“I’ve never accepted the external appearance of things as the whole truth… The worldis much more elaborate than the nerves of our eye can tell us…” James Gleeson.
Best known for his series of monumental and apocalyptic organic surrealism paintings,he was also a renowned poet, critic, writer and curator.
James Timothy Gleeson was born in Hornsby, a suburb of Sydney Australia in 1915. He studied art at East Sydney Technical College, and teaching at the Sydney Teachers College.
His first exhibit was part of a student exhibition at the Sydney Teachers College where he displayed his ‘City on a tongue’ in 1938, and he has exhibited regularly since.
As a young man he also enjoyed writing, especially poetry, and for a time he was undecided as to which path to take as a career.
Gleeson taught art at Kogarah Girls High School from 1941-44, and then lectured art at Sydney Teachers College until 1946.
From 1947 to 1949 Gleeson travelled through Europe and studied the work of the ‘old masters’, and the new ‘surrealists’, including Salvador Dalí, Rene Magritte, and Max Ernst.
Gleeson’s became established as a serious art historian when his major monograph on the work of William Dobell, was published by Thames and Hudson in 1964.
Some of Gleeson’s works were donated to the National Gallery of Australia in September 2007 as part of the largest collection of Australian surrealism to date.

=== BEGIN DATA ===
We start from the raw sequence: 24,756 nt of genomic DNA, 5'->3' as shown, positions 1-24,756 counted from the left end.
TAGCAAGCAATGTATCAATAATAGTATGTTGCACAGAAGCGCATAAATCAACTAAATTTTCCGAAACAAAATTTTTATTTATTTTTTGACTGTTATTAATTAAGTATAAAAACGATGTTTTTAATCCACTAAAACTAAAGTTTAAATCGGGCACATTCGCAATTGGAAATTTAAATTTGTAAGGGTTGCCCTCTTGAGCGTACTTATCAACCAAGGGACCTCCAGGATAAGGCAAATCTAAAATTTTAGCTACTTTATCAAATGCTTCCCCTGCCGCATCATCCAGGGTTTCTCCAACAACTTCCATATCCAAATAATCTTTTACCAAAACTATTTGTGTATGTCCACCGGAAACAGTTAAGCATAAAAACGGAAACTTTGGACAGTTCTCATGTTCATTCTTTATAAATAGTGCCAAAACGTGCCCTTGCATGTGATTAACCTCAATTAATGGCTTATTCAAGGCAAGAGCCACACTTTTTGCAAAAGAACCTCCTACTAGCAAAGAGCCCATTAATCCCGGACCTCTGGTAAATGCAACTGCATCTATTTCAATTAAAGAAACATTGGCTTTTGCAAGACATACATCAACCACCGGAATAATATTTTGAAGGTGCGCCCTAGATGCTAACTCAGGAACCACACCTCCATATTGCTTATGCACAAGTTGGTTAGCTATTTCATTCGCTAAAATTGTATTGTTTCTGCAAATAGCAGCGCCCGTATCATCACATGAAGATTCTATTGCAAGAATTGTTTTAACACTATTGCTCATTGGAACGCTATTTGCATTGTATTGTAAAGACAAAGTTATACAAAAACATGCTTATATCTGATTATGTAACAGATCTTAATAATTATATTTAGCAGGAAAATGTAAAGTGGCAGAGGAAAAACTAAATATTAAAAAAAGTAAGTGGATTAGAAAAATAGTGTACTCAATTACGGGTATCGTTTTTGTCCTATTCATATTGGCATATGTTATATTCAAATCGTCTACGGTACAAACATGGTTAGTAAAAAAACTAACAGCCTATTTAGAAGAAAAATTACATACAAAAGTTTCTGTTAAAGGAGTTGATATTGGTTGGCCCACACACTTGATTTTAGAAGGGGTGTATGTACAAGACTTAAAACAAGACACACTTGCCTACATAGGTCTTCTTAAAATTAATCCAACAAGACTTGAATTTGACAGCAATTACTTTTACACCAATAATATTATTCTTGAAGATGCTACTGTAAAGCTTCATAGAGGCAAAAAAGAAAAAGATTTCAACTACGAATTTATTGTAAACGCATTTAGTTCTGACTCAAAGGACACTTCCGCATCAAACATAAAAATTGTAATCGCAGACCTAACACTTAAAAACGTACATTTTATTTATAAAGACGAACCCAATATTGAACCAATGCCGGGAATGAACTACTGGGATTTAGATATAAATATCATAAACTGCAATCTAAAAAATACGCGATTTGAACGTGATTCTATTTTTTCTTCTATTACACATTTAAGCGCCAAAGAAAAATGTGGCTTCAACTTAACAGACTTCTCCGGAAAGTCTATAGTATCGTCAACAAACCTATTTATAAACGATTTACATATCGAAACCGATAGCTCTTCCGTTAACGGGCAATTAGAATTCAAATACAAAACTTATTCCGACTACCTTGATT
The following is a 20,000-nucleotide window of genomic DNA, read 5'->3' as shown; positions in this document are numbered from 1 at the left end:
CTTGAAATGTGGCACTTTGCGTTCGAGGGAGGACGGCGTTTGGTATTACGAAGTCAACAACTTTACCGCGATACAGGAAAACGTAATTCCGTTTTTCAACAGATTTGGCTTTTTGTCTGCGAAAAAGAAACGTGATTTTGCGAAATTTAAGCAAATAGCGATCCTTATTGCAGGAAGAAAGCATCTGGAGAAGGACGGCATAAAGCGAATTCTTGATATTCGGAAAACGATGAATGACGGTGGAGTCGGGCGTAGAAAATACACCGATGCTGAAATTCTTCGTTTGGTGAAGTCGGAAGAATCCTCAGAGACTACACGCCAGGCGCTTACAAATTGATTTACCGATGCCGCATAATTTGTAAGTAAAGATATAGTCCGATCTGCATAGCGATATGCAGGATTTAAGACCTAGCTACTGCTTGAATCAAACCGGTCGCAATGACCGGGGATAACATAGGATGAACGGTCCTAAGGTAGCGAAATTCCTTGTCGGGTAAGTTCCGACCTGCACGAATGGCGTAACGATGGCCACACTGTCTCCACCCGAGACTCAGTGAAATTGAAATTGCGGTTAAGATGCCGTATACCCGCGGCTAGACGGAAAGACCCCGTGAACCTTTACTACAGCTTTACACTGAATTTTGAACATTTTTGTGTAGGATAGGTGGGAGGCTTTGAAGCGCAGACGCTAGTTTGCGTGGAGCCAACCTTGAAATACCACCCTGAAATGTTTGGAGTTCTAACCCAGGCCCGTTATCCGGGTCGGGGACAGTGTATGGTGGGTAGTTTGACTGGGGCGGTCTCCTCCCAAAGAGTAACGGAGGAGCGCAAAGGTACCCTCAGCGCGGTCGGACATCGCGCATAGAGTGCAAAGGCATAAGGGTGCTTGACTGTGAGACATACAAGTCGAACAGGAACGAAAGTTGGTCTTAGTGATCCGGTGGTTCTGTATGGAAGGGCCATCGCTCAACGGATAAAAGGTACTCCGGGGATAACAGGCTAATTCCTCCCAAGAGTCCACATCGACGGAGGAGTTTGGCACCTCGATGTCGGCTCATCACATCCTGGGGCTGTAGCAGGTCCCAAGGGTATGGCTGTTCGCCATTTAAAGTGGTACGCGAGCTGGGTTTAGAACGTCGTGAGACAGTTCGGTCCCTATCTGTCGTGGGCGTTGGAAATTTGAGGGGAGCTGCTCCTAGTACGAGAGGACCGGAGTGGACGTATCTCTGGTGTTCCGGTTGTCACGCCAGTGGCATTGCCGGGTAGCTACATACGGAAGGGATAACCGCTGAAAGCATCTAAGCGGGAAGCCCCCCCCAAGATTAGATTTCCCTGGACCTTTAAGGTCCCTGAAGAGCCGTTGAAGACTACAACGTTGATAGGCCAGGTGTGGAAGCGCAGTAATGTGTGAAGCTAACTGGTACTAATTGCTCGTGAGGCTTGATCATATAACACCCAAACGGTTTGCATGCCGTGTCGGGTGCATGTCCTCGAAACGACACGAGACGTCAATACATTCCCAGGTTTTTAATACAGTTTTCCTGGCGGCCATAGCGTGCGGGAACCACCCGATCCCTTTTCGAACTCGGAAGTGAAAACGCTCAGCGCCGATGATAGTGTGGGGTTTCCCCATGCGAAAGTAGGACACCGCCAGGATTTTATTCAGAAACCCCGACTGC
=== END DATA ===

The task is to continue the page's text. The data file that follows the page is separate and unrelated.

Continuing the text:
His works have been featured at the Art Gallery of NSW, the National Gallery of Victoria and the National Gallery of Australia in Canberra, as well as in many Australian art galleries and private exhibitions.
James Gleeson also served in a number of capacities for bodies including:
- the Teachers Federation Art Society (Sydney)
- Contemporary Art Society
- the Sir William Dobell Art Foundation
- Commonwealth Art Advisory Board
- International Art Critics Association
- the National Gallery of Australia
James Gleeson was awarded membership of the Order of Australia(AM) for services to art in 1975, and holds honorary degrees from Macquarie University, Sydney (1989) and the University of New South wales (2001)
In 1990 James Gleeson was made an Officer of the Order of Australia(AO).